It seems that the evolution of the polis as a socio-political structure, rather than a simply geographical one, can be attributed to this urbanisation, as well as a significant population increase in the eighth century. These two factors created a need for a new form of political organisation, as the political systems in place at the beginning of the archaic period quickly became unworkable.
Though in the early part of the Classical period the city of Athens was both culturally and politically dominant, it was not until the late sixth century BC that it became a leading power in Greece.
The attempted coup by Cylon of Athens (who become tyrant of Athens) may be the earliest event in Athenian history which is clearly attested by ancient sources, dating to around 636 BCE. At this time, it seems that Athens' monarchy had already ended and the archonship had replaced it as the most important executive office in the state, though the archonship could only be held by members of the Eupatridae, the families which made up Athens' aristocracy.
The earliest laws of Athens were established by Draco, in 621/0; his law on homicide was the only one to have survived to the Classical period. Draco's law code aimed to replace private revenge as the first and only response of an individual to an offence committed against them. The law code of Draco, however, failed to prevent the tensions between the rich and poor which were the impetus to Solon's reforms.
In 594/3 BC, Solon was appointed "archon and mediator". Exactly what his reforms consisted of is uncertain. He claimed to have taken up the horoi to set the land free, but the exact meaning of horoi is unknown; their removal seems to have been part of the problem of hektemoroi – another word whose meaning is obscure. Solon was also credited with abolishing slavery for debtors, and establishing limits on who could be granted Athenian citizenship.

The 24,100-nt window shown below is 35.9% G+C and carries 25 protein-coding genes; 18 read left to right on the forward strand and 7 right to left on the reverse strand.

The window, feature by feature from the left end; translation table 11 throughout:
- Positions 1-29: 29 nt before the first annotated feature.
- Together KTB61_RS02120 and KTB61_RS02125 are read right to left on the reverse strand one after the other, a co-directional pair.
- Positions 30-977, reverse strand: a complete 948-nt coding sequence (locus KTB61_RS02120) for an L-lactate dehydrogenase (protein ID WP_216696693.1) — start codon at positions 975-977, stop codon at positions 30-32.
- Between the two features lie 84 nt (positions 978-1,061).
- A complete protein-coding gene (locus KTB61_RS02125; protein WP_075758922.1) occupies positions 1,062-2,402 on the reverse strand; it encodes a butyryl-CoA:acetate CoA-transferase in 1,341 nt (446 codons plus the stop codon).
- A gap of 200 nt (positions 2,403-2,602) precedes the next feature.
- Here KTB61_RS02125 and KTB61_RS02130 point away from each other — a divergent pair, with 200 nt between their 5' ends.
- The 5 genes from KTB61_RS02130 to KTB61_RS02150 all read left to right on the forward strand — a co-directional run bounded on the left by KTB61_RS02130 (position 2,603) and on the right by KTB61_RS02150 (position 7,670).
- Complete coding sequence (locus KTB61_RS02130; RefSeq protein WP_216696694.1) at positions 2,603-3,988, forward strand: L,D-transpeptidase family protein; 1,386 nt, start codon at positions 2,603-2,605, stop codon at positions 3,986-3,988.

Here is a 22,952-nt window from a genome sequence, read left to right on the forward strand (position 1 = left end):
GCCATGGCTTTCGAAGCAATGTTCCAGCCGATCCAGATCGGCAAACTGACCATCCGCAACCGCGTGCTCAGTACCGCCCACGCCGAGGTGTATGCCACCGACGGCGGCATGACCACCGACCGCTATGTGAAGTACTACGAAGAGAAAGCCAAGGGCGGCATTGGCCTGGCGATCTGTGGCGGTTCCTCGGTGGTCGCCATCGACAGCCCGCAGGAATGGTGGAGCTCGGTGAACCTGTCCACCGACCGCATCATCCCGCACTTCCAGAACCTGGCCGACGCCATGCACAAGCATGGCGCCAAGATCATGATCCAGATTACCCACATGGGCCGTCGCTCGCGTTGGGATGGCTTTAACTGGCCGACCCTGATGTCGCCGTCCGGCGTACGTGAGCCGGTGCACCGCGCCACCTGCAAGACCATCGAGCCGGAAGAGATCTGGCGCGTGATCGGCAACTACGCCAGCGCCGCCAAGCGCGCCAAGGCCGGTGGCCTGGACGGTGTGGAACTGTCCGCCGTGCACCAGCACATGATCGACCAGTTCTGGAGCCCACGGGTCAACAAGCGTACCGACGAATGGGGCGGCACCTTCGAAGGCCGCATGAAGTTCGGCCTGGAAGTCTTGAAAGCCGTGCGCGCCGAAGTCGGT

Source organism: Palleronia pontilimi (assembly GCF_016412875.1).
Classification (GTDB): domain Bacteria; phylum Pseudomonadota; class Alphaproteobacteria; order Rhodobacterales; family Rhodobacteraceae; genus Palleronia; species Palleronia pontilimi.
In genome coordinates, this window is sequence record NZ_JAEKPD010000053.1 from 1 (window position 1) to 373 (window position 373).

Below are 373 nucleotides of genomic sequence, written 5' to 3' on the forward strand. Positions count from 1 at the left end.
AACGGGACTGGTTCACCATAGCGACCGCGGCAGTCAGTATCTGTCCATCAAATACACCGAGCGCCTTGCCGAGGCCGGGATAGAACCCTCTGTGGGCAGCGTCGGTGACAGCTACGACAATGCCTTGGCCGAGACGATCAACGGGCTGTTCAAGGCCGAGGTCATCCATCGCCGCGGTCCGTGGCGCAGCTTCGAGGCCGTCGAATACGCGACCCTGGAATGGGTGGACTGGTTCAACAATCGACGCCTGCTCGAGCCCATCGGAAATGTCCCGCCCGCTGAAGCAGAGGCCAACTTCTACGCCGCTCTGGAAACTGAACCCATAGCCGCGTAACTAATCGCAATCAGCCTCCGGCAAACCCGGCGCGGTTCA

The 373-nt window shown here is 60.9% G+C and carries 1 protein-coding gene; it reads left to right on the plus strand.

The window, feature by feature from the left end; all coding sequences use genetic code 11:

Solon instituted radical constitutional reform, replacing noble birth as a qualification for office with income. The poorest – called thetes – could hold no offices, although they could attend the Assembly and the law courts, while the richest class – the pentacosiomedimni – were the only people eligible to become treasurer, and possibly archon. He set up the Council of the Four Hundred, responsible for discussing motions which were to come before the Assembly. Finally, Solon substantially reduced the powers of the archon by giving citizens the right of appeal; their case was judged by the Assembly.
A second wave of constitutional reform in Athens was instituted by Cleisthenes towards the end of the sixth century. Cleisthenes apparently redivided the Athenian population, which had previously been grouped into four tribes, into ten new tribes. A new Council of 500 was instituted, with members from each deme represented. Demes were also given the power to determine their own members (which, in turn, provided them with influence over the membership of the citizen body more generally) and to somewhat determine their own judicial arrangements. These reforms gave the citizen body a sense of responsibility for what happened in the community for the first time. Between the reforms of Solon and Cleisthenes, the Athenian constitution had become identifiably democratic.
Sparta's constitution took on the form it would have in the Classical period during the eighth century BC. By the classical period, Spartan tradition attributed this constitution to Lycurgus of Sparta, who according to Thucydides lived a little over four centuries before the end of the Peloponnesian War, around the end of the ninth century. The First Messenian War, probably taking place from approximately 740 to 720 BC, saw the strengthening of the powers of the Gerousia against the assembly, and the enslavement of the Messenian population as Helots. Around the same time, the ephors gained the power to restrict the actions of the kings of Sparta. Thus by the late seventh century, Sparta's constitution had recognisably taken on its classical form.
From around 560 BC, Sparta began to build a series of alliances with other Greek states, which became the Peloponnesian League: by 550, cities such as Elis, Corinth, and Megara were part of the alliance. This series of alliances had the dual purpose of preventing the cities of the League from supporting the Helot population of Messenia, and of helping Sparta in its conflict with Argos, which in the archaic period was along with Sparta one of the major powers in the Peloponnese.
In the eighth and seventh centuries BC, Greeks began to spread across the Mediterranean, the Sea of Marmara, and the Black Sea. This was not simply for trade, but also to found settlements. These Greek colonies were not, as Roman colonies were, dependent on their mother-city, but were independent city-states in their own right.
Greeks settled outside of Greece in two distinct ways. The first was in permanent settlements founded by Greeks, which formed as independent poleis. The second form was in what historians refer to as emporia; trading posts which were occupied by both Greeks and non-Greeks and which were primarily concerned with the manufacture and sale of goods. Examples of this latter type of settlement are found at Al Mina in the east and Pithekoussai in the west.